Saturday, 1 September 2012

Fasting Experiments: Eat, Fast and Live Longer. Alternate Day Fasting and the 5:2 diet. Appetite Suppressant pill. Religion and Fasting. Hunger Strikes: Bobby Sands and Nelson Mandela. Forest Mere Spa, Hampshire.

Fasting has been in the news recently, after a BBC Horizon TV programme Eat. Fast and Live Longer, during which two methods were tried by presenter Michael Moseley: Alternate Day Fasting - ADF - and the 5:2 diet. Both involved only 500-600 calories on days of fasting, either every other day or for two days out of five.

Moseley found the latter the easiest, and lost a stone in five weeks with it - “during which time I lost nearly a stone and my blood markers, like IGF-1, glucose and cholesterol, improved. If I can sustain that, it will greatly reduce my risk of contracting age-related diseases like cancer and diabetes.”

 A new pill to stave off hunger has had successful trials but we may have to wait five years for it. It is called OAP-189  and has been developed by Professor Stephen Bloom at Imperial College London. Canny Pfizer, which markets Viagra, is still in the early stages of its development. 

Fasting of whatever kind is generally accepted as being good for the body and mind. It has long been practiced in many religions. A true fast means giving up food and drink. Moses in the Mount survived forty days and forty nights: “I did neither eat bread nor drink water”. Deuteronomy  9:7–21. Jesus too fasted for the same length of time in the wilderness. Matthew :2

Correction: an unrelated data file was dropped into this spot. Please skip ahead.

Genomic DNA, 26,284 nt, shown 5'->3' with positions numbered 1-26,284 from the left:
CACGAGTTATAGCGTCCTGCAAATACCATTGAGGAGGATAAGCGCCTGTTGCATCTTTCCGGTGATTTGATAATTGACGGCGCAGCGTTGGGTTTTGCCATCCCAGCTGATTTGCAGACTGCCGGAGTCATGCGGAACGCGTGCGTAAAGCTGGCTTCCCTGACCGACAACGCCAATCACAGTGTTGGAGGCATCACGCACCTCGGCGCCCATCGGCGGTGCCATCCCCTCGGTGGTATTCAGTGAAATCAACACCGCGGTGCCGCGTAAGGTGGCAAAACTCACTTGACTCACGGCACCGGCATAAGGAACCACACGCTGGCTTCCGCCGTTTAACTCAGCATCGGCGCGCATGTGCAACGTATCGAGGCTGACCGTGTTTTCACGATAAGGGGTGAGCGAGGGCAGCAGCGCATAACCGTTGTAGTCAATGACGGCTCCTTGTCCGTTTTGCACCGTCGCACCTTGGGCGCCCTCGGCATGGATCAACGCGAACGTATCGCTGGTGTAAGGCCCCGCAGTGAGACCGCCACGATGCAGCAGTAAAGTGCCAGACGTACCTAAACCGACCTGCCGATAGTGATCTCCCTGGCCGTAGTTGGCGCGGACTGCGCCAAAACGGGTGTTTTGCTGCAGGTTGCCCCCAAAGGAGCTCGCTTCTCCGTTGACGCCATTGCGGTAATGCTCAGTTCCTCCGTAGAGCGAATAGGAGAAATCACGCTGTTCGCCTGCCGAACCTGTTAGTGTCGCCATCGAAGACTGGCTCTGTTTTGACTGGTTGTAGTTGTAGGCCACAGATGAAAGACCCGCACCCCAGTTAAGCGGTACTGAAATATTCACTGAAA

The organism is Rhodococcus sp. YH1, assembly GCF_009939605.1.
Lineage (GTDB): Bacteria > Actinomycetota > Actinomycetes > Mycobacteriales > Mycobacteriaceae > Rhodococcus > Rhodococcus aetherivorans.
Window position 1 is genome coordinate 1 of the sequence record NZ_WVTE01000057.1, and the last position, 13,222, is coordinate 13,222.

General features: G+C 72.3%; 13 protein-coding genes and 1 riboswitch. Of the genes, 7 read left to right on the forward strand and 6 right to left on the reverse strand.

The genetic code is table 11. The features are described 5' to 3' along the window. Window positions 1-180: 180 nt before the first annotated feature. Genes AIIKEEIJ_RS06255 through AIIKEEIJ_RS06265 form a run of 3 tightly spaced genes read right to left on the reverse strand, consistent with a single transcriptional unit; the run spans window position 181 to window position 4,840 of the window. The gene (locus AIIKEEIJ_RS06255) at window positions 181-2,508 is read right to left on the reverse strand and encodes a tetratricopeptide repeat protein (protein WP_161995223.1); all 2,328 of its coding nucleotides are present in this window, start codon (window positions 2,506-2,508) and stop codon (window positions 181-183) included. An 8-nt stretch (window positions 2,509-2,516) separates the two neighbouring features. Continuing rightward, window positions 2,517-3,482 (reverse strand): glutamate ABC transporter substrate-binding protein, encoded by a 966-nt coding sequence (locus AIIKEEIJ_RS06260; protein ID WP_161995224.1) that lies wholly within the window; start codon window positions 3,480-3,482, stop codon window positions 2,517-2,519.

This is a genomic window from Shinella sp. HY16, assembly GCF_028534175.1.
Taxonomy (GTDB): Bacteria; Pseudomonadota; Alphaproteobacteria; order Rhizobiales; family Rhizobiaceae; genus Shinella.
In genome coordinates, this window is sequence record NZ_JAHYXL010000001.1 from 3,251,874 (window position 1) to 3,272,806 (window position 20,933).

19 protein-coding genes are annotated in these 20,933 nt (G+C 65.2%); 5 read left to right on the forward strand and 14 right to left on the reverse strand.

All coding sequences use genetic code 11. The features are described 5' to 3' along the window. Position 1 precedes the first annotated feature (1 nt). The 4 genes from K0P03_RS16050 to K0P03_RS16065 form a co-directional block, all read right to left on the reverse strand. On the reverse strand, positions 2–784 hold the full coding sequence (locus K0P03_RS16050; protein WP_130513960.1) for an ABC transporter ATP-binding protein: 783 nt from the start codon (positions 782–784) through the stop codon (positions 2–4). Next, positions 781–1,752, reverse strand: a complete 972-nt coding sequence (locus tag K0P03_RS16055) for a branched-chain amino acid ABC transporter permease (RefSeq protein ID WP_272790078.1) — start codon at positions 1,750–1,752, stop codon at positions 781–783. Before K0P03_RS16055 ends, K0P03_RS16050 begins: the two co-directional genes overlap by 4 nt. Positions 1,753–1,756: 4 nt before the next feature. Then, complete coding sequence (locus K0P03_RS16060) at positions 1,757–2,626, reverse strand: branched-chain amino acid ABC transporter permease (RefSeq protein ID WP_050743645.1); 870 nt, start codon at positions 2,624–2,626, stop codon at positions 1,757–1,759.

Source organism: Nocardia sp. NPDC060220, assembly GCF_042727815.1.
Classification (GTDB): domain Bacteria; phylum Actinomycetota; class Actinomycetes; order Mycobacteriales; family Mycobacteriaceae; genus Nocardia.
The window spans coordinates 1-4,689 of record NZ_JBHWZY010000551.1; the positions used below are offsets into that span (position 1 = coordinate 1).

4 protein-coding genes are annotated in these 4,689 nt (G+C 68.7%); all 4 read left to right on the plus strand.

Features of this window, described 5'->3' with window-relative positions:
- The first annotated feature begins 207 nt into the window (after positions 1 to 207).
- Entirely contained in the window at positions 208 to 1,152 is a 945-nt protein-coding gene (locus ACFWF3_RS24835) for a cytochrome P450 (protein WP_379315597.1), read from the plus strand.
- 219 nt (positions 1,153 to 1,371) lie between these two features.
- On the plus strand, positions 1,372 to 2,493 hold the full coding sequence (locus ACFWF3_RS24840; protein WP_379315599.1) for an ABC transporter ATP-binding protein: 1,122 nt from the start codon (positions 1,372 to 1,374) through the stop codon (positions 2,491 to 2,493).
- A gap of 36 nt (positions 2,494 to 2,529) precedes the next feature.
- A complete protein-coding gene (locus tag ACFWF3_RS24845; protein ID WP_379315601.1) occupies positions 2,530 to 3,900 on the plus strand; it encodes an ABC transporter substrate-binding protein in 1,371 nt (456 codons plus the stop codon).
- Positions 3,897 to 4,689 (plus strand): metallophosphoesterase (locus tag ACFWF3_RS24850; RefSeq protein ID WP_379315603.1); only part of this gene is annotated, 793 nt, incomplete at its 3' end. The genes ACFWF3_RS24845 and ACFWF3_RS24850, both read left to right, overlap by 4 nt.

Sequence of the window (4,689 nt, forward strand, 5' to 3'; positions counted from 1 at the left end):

Therapeutic fasting has beneficial effects on the mobility of sufferers from rheumatism and similar conditions, and the Buchinger Clinic in south Germany is known for good results.  Therapeutic fasting is good for almost everyone bar expectant mothers and careful monitoring by doctors is always carried out during the fast.
Falls Rd, Belfast. Iconic mural of Bobby Sands
Hunger strikes are another way of fasting, sometimes to death, as in the case of prisoners Bobby Sands and nine others while refusing food in 1981 in order to better conditions in the Maze Prison, Northern Ireland. Conditions were indeed dreadful there according to many outside witnesses.

A political prisoner but without political status, IRA Republican Bobby Sands lasted for sixty-six days before he died in the Maze Prison Hospital, during the Troubles. “I shall not settle until I achieve liberation of my country, until Ireland becomes a sovereign, independent socialist republic”.

Maze Prison, Long Kesh, N. Ireland
After his death, there was a global reaction, and protest marches were held against the British government. Interestingly, Nelson Mandela was inspired by Sands to lead a hunger strike on Robben Island, also to improve prison conditions.
Swimming Pool, Forest Mere

In 2002 Rambulation went to a health spa with daughter  Dominie to Forest Mere, Hampshire, in the full and happy expectation of being starved and losing weight over a four-day-long weekend. The programme of things to do was encouraging, with fitness classes, line dancing, swimming, cycling, pampering facials, massages etc. A brand-new, luxurious fluffy Persil-white robe added  to  the feeling of well-being,  and  everyone  wore them like a kind of uniform. The pool and aqua programmes were terrific, and so were the various exercises.

However, all the exertion from the physical jerks came to naught.  
Unfortunately, or fortunately, depending on one’s point of view, this wonderful spa was franchised to Gary Rhodes at the time. The food could not have been more delicious or more plentiful, and it would have been a crime not to have eaten everything on offer.
Now power walking, boot camp, a vibro-gym, Nordic walking and many more activities have been added. Gary must have gone, as customer complaints about the food can be seen on the website. Presumably people are losing weight.